Papers of John Adams, volume 17

To Philippe André Joseph de Létombe

From Richard Henry Lee

From Ebenezer Crosby, 14 April 1785 Crosby, Ebenezer Adams, John
From Ebenezer Crosby
Sir New-York 14th. April 1785—

From a grateful & lively recollection of your former favours & friendly disposition towards me, I am induced to trouble you with a request, which, tho’ sensible it will be readily granted, I do with great reluctance, well knowing your time is too important to the public, to be intruded upon by your private Friends—1

I have lately been honoured with the appointment of Obstetrick Professor in the University in this City—to discharge the duties of which, I am obliged to provide myself with a Female-Apparatus from London—the price of which I cannot learn—2 Having no other Friend or Acquaintance in London, I beg leave to take the liberty of enclosing five Guineas to you, & requesting you will do me the favour of advancing enough to make up the deficiency, if there should be any, which shall be remitted to you as soon as known—

A Mr: Wright-Post, a Student in Medicine now in London from this City, is recommended to me, as a Gentleman who will readily 28and faithfully procure me the Machine—him I shall direct to wait upon your Excellency for the money3

I hope Mrs: & Miss Adams arrived safe & in health—also that you all continue to enjoy this great blessing—

Mrs: Crosby joins in most respectful regards to you & them, with your most Obedient & / most Humle: Servant

Ebenr: Crosby

RC (Adams Papers); internal address: “His Excellency John Adams.—”


Born in Braintree, Dr. Ebenezer Crosby graduated from Harvard in 1777, completed his medical education at the University of Pennsylvania, and served as surgeon at George Washington’s headquarters during the Revolution. After the war he established a practice in New York City and in 1785 was appointed professor of midwifery at Columbia College, a post he held until his death in 1788 (Thacher, Amer. Medical Biog., 1:57). Crosby would spend time with JQA after the younger Adams’ arrival in New York (JQA, Diary , 1:295, 296, 303).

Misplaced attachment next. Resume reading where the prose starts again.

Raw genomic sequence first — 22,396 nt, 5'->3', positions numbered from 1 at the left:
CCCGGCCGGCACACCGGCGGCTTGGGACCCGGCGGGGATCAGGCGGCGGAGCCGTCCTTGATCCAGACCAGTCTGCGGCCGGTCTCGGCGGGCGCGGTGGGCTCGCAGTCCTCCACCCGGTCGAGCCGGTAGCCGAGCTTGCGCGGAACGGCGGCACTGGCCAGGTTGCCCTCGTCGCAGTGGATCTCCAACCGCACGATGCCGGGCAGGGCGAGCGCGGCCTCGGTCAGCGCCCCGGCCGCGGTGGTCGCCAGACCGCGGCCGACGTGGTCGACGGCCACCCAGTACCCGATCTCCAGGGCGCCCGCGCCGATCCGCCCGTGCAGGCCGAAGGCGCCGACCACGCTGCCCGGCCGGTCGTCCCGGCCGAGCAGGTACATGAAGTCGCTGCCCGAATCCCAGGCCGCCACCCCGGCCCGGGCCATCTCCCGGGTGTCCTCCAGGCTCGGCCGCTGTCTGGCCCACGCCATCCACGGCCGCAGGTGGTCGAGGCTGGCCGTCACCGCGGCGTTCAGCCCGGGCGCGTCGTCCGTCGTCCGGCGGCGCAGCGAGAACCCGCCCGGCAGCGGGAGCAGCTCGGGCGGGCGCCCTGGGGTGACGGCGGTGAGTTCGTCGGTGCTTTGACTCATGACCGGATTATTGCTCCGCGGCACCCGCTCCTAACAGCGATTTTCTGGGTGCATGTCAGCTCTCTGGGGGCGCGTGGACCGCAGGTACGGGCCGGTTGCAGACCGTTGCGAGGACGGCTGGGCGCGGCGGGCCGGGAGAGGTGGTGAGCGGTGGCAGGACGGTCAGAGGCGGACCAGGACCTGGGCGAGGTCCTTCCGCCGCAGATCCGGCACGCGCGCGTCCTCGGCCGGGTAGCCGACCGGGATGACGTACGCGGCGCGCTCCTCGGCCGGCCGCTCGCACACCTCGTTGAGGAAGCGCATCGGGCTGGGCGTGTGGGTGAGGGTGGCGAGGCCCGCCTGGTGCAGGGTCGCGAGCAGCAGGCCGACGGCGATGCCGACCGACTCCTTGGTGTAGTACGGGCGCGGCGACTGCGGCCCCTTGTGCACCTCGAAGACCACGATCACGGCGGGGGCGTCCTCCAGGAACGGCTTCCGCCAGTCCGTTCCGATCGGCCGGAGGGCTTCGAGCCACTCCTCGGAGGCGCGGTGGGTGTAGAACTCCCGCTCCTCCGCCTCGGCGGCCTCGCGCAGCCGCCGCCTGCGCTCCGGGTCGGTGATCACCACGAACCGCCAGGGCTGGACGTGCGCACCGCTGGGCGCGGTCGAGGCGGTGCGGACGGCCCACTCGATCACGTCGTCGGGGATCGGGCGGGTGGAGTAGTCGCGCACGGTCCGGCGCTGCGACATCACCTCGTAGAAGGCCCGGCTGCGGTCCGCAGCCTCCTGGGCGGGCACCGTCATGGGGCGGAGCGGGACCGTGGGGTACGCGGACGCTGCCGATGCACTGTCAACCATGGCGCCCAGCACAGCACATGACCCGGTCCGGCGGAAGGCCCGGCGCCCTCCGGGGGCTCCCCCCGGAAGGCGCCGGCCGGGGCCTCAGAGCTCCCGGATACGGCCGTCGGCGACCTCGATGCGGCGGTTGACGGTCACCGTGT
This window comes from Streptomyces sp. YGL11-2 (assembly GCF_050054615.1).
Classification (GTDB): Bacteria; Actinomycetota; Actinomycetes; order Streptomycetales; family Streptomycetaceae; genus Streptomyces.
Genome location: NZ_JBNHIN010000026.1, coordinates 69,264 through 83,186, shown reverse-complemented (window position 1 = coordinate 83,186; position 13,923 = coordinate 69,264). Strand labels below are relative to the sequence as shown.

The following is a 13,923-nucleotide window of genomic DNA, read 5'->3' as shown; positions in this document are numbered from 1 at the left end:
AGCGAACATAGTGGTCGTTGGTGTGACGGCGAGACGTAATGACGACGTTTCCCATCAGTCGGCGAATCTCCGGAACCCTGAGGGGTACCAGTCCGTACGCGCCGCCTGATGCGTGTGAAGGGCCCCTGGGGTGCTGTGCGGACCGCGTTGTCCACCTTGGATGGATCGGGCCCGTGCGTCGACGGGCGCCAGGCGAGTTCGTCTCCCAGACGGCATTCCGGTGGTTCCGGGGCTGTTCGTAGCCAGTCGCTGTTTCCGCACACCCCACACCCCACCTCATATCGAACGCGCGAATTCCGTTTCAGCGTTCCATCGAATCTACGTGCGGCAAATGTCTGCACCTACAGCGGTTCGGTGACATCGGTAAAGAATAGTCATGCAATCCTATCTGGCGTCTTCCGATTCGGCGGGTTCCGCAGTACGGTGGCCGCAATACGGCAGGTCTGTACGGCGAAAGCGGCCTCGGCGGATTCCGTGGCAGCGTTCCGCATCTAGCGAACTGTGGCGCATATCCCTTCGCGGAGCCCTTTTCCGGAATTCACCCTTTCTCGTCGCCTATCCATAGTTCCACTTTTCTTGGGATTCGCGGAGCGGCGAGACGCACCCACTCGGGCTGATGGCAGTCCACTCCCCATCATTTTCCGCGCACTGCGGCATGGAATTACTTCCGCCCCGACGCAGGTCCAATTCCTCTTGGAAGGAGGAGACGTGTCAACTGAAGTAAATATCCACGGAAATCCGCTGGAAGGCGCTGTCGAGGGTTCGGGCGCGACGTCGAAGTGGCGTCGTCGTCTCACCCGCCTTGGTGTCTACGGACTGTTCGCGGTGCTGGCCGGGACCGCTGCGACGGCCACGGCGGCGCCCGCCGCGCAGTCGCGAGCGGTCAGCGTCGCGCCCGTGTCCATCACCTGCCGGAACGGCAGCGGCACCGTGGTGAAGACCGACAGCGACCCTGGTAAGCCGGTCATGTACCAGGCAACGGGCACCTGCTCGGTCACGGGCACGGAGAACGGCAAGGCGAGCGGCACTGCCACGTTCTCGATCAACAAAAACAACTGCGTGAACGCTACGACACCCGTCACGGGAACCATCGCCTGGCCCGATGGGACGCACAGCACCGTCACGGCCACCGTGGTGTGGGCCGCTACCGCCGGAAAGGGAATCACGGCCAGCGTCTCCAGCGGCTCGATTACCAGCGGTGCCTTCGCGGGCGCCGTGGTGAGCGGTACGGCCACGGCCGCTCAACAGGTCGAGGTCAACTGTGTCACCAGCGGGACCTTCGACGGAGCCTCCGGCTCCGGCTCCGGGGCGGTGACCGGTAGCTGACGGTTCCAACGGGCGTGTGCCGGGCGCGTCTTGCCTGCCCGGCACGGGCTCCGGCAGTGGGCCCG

The “Female-Apparatus” that Crosby sought is generally called an “obstetrical phantom,” a mannequin of a pregnant woman’s torso used to teach midwives and physicians the mechanics of childbirth. The device that Crosby purchased was likely made of wood, leather, and canvas and was necessary to his teaching because cultural restrictions would have made it impossible to use a live subject for instruction (Michael W. Propper and Virginia G. Campen, “Wooden Woman: Cherchez le Fantôme!,” OB/GYN World, April 1985, p. 2–5).


JA replied on 3 Sept. 1785 that Dr. Wright Post, then studying in London and later a noted physician and professor of surgery at Columbia College, had procured the apparatus at a cost of seventeen guineas, leaving a balance of twelve guineas that he should pay to Charles Storer (LbC, APM Reel 107; DAB ). For Crosby’s settlement of the account, see AFC , 7:5, 53.